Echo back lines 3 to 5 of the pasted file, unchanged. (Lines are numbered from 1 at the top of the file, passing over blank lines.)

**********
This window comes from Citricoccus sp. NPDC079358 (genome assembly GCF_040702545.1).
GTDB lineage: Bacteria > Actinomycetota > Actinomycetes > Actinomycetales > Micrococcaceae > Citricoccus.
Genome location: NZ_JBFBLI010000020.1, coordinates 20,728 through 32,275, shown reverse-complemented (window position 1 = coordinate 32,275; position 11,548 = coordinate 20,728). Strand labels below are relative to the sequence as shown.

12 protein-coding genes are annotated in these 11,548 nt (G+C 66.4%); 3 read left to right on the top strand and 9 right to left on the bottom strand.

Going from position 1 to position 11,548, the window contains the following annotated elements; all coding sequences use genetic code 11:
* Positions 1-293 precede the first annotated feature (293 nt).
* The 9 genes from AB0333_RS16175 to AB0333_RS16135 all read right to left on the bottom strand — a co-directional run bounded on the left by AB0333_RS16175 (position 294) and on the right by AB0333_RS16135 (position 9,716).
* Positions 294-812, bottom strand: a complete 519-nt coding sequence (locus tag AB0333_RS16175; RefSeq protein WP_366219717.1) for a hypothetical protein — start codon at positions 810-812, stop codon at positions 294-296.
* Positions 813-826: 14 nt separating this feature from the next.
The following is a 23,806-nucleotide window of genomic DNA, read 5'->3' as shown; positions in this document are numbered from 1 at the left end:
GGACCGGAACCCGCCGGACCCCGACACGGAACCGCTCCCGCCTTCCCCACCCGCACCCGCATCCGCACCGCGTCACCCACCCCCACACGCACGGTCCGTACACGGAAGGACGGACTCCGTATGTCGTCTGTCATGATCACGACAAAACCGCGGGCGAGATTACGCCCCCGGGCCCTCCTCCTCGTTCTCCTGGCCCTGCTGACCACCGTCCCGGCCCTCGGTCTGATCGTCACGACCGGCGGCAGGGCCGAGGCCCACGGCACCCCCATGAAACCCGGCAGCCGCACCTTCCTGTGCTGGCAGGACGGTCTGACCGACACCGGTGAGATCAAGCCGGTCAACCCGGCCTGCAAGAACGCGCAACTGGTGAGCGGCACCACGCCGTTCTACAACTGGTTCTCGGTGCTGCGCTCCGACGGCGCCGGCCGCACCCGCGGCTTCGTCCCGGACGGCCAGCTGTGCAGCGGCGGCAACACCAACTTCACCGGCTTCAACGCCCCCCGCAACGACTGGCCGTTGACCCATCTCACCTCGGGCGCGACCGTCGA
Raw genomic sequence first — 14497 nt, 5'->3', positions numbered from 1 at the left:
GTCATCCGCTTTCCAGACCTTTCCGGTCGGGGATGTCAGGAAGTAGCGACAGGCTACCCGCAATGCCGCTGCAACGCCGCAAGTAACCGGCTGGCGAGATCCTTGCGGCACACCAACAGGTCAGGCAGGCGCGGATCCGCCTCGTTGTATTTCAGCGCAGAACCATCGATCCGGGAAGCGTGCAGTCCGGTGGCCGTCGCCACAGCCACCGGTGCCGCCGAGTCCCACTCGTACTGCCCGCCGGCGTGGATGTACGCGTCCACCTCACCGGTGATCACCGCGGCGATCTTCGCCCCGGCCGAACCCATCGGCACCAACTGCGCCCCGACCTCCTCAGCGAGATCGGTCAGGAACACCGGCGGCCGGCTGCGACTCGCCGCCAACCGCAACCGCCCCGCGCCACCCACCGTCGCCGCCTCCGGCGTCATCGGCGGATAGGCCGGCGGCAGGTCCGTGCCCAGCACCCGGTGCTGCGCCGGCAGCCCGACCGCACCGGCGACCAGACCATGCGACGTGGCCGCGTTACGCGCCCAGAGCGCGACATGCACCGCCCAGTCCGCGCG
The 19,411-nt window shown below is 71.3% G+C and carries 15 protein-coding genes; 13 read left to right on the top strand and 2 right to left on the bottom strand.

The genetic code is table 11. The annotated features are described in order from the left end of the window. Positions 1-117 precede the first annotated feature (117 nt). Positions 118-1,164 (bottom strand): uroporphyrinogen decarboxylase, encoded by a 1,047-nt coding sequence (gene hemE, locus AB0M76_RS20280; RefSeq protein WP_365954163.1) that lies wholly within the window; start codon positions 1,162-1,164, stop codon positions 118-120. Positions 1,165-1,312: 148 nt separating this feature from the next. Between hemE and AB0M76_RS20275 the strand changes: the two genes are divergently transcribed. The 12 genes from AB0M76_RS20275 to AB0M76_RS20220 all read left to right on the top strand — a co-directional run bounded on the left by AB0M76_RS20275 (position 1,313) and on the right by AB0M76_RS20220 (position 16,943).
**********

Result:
Genome location: NZ_JBFBLI010000020.1, coordinates 20,728 through 32,275, shown reverse-complemented (window position 1 = coordinate 32,275; position 11,548 = coordinate 20,728). Strand labels below are relative to the sequence as shown.

12 protein-coding genes are annotated in these 11,548 nt (G+C 66.4%); 3 read left to right on the top strand and 9 right to left on the bottom strand.

Going from position 1 to position 11,548, the window contains the following annotated elements; all coding sequences use genetic code 11: